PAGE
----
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Secular stagnation: consumption and wealth provide the key

23 Jan 2017


Hélène Rey presents research at World Economic Forum in Davos

 

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The current period of low real interest rates is very similar to the 1930s, according to a London Business School economist.

Speaking to an exclusive audience at the World Economic Forum (WEF) in Davos, Hélène Rey, The Lord Bagri Professor of Economics and Academic Director, AQR Asset Management Institute, London Business School, said that the dynamics of consumption and wealth are key to understanding swings in real rates in almost any economic model.

“Interestingly, the dynamics of these two variables was remarkably similar in the 1920s and in the 1990s,” Professor Rey said at a breakfast event featuring Lawrence H. Summers of Harvard University and the Financial Times commentator Martin Wolf.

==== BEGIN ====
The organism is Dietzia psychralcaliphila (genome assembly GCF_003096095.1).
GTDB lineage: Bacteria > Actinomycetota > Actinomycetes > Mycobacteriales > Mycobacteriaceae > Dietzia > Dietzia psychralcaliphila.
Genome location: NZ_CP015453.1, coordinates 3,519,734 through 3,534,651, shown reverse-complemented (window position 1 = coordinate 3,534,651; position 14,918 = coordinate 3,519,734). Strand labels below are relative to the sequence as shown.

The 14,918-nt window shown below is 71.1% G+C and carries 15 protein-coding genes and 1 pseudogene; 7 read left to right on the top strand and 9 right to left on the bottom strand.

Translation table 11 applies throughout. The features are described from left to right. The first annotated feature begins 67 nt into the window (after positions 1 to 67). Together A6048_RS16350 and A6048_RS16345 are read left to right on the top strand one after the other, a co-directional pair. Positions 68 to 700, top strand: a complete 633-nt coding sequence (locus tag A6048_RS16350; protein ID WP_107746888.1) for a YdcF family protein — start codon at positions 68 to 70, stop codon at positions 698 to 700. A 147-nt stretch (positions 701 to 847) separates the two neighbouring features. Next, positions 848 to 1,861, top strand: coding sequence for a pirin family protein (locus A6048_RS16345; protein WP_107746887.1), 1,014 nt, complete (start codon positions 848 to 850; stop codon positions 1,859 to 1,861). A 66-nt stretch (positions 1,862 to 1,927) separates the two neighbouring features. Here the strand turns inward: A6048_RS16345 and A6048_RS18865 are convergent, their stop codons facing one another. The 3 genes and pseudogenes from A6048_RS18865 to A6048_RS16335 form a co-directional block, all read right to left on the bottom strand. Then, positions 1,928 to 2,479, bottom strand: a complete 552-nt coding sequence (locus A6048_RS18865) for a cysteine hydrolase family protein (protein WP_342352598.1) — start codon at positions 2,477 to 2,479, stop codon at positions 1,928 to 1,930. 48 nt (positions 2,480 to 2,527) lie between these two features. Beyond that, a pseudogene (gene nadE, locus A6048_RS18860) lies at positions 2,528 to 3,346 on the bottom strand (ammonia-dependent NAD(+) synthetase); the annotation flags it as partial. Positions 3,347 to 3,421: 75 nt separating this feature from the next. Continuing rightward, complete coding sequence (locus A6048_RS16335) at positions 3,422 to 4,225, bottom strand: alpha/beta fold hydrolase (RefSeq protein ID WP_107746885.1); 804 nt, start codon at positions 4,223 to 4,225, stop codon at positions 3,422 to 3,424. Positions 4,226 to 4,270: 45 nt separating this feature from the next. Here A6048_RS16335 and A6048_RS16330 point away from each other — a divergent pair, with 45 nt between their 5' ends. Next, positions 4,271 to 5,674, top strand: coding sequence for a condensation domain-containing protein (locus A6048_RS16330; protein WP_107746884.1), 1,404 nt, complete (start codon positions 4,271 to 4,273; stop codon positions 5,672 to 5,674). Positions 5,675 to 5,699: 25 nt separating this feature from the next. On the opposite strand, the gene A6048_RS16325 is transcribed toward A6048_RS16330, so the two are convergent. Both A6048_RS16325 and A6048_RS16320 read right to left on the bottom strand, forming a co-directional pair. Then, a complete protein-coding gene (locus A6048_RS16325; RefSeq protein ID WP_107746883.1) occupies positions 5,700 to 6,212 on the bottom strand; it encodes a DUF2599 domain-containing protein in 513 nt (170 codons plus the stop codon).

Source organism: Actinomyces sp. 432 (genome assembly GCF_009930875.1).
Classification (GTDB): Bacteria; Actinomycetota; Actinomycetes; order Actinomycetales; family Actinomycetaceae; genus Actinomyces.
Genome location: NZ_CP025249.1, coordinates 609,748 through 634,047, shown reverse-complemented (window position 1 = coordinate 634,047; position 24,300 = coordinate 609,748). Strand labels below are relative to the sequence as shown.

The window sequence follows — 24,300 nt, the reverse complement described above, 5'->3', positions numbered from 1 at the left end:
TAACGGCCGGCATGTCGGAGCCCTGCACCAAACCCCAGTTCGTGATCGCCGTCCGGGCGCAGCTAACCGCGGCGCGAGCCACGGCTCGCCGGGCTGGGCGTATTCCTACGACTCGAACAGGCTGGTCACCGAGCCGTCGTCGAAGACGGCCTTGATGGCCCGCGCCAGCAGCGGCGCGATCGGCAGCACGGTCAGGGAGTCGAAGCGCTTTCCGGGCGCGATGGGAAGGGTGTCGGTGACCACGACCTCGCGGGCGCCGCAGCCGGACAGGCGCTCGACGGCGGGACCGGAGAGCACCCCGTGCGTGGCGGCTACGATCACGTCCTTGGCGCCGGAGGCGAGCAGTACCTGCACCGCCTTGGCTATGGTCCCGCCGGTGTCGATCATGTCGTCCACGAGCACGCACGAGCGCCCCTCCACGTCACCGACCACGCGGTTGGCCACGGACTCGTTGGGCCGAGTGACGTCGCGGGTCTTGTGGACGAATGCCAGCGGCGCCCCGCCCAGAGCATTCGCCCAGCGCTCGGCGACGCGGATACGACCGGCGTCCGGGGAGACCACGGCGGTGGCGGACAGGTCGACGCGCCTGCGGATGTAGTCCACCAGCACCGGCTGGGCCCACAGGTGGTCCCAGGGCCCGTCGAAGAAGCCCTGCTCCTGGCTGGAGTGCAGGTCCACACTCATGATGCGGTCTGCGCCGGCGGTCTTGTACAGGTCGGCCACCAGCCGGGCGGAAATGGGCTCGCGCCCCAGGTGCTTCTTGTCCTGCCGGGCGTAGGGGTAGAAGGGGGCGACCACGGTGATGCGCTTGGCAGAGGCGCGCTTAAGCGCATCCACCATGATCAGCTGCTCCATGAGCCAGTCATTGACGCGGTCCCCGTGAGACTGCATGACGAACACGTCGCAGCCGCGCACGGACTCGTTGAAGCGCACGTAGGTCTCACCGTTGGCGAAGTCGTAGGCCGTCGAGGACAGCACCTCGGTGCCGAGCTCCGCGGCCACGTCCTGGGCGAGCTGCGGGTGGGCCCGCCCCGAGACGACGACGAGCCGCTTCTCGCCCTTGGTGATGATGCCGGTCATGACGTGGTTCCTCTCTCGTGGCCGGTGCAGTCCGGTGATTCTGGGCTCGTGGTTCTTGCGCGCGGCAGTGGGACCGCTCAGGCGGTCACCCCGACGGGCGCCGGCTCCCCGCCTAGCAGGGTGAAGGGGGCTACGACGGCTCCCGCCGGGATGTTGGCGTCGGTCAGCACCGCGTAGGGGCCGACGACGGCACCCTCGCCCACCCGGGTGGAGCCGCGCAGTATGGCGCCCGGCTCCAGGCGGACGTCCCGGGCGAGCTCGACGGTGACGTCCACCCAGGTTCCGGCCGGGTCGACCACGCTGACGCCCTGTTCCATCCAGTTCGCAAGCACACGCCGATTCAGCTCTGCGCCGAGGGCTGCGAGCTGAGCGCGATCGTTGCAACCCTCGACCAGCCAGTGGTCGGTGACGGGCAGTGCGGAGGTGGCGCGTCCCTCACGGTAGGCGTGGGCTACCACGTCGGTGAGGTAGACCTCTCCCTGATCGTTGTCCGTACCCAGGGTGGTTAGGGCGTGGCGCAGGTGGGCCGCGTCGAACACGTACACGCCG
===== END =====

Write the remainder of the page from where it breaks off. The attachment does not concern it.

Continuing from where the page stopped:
“There were asset price bubbles, irrational exuberance and overvaluation of wealth. In both cases this irrational exuberance was followed by a financial crisis (Great Depression in 1929 and Great Recession in 2008). In the wake of the crisis, there was deleveraging and weak consumption in the 1930s (which is when the concept of secular stagnation appeared). The same phenomenon has been happening after 2008, at the time where Larry Summers talked about secular stagnation.”

Professor Rey introduced her new research on secular stagnation while Lawrence H. Summers and Martin Wolf shared their perspectives on the global economy.

Professor Rey, whose new analysis uses historical data going back to 1870, told the audience of C-suite and senior executives that the similarities of Great Depression of the 1930s and Great Recession of the 2010s are troubling. The findings suggest that the story behind the low levels of real rates is really one of two gigantic financial booms and busts.

“After the 1930s came the War, which completely reshuffled the cards. Now comes Trump. Whether the fiscal expansion he promised would be big enough to change the macroeconomic outlook remains to be seen. Indeed, how much fiscal expansion Congress will implement is deeply uncertain to this day,” Professor Rey said.